Exhibit: Women Who Dared
BiographiesMultimediaBy CityAbout WWD Jewish Gender Activism
What She Said
  Roz Garber
  Activist on Behalf of Soviet Jews
  Boston WWD Event 2000
  Born in 1950
  Traveled to Soviet Union in 1975 to meet with Refuseniks and educated the American Jewish community about conditions for Soviet Jews
Biography  up to top

Roz Garber was born in 1950 and raised in Toronto. Her family was active in the Reform movement, and as a young adult, Garber was a leader in the Reform temple youth group, receiving scholarships to attend UAHC summer camps in the US. After earning a BA in Jewish Studies at the University of Toronto, Garber left Toronto to get a Masters in Jewish Education at Brandeis. It was there that she met her husband, who was studying for a Masters in Jewish Communal Service.

Garber and her husband moved to Toronto after they graduated and worked in the Jewish community. Through this work, they became actively involved in the issue of Soviet Jewry. In 1975, they were chosen to visit the Soviet Union on a secret mission run by the Jewish Agency. During their three-week trip, they met with Refuseniks, such as Anatoly Sharansky, gave them educational materials, and shared information with them about Israel. In Kishinev, they were intercepted by the KGB, who followed them throughout the rest of their trip and prevented them from contacting more Refuseniks. Upon their return from the Soviet Union, Garber and her husband embarked on speaking tours to share their experiences and educate the American Jewish community about conditions for Jews in the Soviet Union.

Garber has continued to devote her volunteer and professional time to the Jewish community. She had worked at the Synagogue Council of Massachusetts and at Hadassah Boston. She has three daughters, who share her passion for Jewish communal service.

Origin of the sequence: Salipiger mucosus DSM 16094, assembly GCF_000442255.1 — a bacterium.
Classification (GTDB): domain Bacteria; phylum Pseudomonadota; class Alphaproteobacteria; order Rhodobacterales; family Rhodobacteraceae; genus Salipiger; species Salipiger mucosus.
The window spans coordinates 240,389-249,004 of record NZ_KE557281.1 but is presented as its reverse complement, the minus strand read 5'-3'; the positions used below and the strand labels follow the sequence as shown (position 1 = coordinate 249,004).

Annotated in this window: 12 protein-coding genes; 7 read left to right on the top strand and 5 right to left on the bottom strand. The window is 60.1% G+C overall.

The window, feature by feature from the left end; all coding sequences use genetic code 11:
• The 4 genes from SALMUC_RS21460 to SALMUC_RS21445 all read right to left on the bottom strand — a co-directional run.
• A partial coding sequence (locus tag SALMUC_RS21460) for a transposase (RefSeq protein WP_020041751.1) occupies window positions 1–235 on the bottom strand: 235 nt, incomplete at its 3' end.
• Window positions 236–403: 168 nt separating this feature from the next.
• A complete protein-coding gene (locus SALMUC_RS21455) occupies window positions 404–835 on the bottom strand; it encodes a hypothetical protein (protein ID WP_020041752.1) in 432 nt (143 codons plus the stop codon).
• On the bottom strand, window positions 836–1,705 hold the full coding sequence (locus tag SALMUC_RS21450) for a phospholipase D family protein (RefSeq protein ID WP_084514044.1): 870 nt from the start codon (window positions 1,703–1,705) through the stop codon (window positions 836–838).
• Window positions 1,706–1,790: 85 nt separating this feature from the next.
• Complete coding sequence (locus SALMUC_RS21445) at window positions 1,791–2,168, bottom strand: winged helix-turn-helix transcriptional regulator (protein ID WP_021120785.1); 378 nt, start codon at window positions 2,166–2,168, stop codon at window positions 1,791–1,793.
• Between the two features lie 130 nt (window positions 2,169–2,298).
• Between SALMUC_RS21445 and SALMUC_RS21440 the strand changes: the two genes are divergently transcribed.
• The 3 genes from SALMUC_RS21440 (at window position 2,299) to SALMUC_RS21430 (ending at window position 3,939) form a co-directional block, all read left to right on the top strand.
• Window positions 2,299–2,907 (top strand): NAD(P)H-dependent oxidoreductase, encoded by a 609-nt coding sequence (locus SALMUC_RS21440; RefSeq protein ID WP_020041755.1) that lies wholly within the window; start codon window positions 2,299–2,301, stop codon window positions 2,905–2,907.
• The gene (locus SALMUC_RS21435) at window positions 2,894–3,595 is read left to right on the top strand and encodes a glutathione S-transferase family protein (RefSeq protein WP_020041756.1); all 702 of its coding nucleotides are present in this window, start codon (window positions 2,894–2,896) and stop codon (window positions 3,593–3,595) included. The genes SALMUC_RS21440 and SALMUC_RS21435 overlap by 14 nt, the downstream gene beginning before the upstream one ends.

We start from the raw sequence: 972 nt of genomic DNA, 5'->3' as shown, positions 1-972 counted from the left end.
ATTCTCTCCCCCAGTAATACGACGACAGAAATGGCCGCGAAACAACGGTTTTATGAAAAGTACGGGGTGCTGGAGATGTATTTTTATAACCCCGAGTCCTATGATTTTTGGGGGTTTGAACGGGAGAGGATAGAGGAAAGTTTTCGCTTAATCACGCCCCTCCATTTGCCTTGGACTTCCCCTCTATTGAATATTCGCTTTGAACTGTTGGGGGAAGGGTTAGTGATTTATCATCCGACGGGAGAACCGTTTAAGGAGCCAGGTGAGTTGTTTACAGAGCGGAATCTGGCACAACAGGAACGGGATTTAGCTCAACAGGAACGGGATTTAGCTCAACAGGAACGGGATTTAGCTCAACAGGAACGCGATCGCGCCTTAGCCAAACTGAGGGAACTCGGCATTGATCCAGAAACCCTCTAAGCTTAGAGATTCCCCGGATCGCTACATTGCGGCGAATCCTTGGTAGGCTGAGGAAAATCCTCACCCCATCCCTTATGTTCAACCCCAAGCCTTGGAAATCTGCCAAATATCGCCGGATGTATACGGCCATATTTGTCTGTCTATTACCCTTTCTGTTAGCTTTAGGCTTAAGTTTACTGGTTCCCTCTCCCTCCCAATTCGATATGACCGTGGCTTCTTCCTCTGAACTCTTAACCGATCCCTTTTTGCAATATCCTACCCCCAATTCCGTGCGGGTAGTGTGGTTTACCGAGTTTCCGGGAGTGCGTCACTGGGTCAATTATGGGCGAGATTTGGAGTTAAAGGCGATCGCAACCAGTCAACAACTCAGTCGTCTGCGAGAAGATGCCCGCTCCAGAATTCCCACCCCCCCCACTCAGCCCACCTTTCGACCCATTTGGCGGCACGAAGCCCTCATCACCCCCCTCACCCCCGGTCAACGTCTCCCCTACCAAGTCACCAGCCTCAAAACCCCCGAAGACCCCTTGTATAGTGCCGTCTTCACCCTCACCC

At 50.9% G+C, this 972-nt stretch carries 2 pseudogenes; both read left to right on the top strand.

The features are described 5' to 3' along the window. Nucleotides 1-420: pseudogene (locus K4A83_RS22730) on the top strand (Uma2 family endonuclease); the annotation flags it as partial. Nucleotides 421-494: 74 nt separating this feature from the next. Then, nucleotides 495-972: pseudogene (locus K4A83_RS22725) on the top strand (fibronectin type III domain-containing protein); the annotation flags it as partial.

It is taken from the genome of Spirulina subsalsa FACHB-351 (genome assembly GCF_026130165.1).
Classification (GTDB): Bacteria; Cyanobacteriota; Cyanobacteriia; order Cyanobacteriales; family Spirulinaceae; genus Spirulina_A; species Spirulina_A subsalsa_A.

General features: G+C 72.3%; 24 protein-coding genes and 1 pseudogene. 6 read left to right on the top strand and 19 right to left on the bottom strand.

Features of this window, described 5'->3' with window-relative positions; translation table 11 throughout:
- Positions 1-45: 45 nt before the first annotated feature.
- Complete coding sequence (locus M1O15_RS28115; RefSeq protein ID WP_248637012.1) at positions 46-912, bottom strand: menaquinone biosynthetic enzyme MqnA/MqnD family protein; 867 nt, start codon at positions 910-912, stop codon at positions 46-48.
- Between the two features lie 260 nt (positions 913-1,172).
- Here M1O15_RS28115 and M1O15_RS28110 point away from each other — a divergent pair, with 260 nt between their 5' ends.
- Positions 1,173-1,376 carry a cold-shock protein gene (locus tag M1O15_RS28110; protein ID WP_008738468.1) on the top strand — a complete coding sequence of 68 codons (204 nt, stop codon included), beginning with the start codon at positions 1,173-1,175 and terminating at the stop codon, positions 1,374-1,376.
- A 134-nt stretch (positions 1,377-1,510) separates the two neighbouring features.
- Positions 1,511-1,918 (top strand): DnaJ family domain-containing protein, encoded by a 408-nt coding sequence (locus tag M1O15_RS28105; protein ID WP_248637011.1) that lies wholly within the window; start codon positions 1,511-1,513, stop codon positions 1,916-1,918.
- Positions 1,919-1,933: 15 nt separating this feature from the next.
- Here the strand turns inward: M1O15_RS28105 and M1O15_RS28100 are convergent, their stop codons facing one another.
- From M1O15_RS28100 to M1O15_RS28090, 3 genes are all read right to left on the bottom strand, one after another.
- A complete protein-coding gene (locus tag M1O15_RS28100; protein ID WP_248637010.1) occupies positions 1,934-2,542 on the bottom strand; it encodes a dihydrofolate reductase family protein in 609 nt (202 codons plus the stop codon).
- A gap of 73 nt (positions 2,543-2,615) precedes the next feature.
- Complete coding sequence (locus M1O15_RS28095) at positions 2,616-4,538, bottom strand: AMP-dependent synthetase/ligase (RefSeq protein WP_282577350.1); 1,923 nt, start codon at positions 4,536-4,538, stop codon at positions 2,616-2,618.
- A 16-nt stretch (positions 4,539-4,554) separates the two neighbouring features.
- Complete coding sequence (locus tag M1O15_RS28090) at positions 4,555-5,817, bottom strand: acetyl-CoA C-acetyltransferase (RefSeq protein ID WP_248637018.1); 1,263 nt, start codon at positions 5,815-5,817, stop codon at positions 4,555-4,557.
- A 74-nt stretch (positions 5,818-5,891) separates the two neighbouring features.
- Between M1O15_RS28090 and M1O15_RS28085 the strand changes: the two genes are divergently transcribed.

What She Said  up to top
I always said that Henrietta Szold was a role model, even before I was a professional here [at Hadassah], ...More 
[The trip to the Soviet Union] encouraged me as an individual to continue my work in the Jewish community. ...More 
[Because of the trip to the Soviet Union] I realized the importance of activism, the importance of if something is going wrong in another part of the world, that we can made a difference. ...More 
[The greatest challenges of the trip were] finding the Jewish people without being afraid. Even in synagogue, not knowing if the person beside me was KGB ...More 
[The most rewarding parts were] seeing the smiles of Refuseniks when we gave them materials, or when we gave them hope. ...More 
One way to get involved is to join with local Jewish organizations that are fighting for causes. ...More 
Multimedia  up to top
Photographs Photographs
 up to top

How to Cite This Page
For a bibliography: Jewish Women's Archive. "JWA - Women Who Dared - Biography Roz Garber." <http://jwa.org/exhibits/wwd/jsp/bio.jsp?personID=prgarber>.

For a footnote: Jewish Women's Archive, "JWA - Women Who Dared - Biography Roz Garber," <http://jwa.org/exhibits/wwd/jsp/bio.jsp?personID=prgarber>.